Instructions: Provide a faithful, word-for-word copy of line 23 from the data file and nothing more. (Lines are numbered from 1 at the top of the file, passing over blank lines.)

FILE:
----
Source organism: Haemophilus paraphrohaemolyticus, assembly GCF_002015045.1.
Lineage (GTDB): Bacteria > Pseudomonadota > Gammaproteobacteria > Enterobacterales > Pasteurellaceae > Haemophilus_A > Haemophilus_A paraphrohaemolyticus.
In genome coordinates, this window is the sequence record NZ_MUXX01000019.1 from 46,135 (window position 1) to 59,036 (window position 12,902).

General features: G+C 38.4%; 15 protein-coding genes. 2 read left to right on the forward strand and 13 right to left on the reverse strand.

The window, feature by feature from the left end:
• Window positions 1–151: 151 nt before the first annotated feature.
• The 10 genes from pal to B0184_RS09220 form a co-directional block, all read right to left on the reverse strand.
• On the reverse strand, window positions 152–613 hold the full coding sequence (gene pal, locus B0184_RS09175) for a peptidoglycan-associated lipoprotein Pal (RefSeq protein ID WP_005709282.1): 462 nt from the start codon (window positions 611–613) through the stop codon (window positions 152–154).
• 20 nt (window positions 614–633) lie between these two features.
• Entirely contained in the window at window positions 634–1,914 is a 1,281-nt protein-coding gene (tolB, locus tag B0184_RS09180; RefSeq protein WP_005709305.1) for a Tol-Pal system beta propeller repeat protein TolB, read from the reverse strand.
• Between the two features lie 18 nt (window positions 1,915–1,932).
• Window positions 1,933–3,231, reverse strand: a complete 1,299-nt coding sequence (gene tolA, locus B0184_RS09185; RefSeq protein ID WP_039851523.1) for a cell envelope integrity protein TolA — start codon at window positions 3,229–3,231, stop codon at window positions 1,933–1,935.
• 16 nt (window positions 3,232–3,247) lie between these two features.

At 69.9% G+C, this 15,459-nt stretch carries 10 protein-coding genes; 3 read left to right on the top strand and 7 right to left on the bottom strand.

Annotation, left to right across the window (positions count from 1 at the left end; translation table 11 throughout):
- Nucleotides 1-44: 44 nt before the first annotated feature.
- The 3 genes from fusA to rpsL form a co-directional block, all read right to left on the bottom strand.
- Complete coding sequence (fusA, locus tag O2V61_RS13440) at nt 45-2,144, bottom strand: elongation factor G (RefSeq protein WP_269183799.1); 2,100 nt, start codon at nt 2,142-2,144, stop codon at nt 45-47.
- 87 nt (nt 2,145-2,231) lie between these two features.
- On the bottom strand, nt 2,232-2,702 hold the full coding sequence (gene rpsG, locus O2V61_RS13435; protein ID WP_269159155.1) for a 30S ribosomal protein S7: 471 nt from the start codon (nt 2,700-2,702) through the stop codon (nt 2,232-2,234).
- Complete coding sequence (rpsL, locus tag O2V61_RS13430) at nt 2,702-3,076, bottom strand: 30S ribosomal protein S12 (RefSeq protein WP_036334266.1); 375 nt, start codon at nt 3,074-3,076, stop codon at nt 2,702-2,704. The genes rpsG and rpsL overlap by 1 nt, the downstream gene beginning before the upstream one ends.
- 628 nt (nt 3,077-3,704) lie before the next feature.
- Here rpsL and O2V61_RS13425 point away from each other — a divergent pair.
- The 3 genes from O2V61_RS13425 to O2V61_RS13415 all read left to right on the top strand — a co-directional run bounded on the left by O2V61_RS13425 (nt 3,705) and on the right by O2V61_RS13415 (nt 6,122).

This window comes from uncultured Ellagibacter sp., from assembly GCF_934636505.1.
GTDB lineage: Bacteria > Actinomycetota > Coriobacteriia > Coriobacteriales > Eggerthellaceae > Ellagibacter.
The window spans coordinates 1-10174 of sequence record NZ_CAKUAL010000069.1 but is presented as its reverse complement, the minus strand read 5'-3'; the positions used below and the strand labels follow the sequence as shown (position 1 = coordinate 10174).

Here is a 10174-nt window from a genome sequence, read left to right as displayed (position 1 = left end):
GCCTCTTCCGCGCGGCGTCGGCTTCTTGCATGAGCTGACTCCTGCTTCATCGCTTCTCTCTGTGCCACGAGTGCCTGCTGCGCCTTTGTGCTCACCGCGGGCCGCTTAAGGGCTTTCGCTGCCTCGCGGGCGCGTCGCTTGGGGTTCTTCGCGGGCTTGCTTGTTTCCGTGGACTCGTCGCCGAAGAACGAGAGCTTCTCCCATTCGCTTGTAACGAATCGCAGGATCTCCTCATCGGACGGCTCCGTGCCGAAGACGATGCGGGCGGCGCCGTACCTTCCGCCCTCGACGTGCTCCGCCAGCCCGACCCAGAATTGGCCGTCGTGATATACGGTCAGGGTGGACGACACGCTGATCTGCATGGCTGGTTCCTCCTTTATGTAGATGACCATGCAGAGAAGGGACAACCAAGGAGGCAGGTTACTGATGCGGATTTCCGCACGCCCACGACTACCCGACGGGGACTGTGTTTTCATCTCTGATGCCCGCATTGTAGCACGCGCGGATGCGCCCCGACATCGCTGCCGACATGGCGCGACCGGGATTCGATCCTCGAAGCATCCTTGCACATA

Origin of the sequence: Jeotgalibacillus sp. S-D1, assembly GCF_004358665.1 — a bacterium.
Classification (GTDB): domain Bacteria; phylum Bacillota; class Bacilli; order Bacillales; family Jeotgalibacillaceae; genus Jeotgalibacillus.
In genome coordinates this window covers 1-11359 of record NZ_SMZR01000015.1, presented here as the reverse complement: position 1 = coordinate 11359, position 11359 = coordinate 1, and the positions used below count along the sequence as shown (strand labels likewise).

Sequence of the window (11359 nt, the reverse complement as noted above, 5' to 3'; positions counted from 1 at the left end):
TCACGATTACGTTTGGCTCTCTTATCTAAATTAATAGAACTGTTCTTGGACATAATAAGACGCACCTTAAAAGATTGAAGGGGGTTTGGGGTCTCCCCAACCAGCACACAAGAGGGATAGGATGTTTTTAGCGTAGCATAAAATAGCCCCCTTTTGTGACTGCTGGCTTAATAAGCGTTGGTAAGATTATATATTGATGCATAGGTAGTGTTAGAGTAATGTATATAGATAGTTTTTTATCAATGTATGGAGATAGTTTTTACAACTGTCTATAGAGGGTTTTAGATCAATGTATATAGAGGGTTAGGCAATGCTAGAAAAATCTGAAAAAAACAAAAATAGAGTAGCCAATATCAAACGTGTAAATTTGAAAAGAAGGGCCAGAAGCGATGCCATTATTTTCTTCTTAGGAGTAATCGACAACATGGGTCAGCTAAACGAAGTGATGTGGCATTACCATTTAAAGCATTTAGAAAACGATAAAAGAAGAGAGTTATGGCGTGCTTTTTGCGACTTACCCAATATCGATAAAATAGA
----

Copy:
- Here rpsL and O2V61_RS13425 point away from each other — a divergent pair.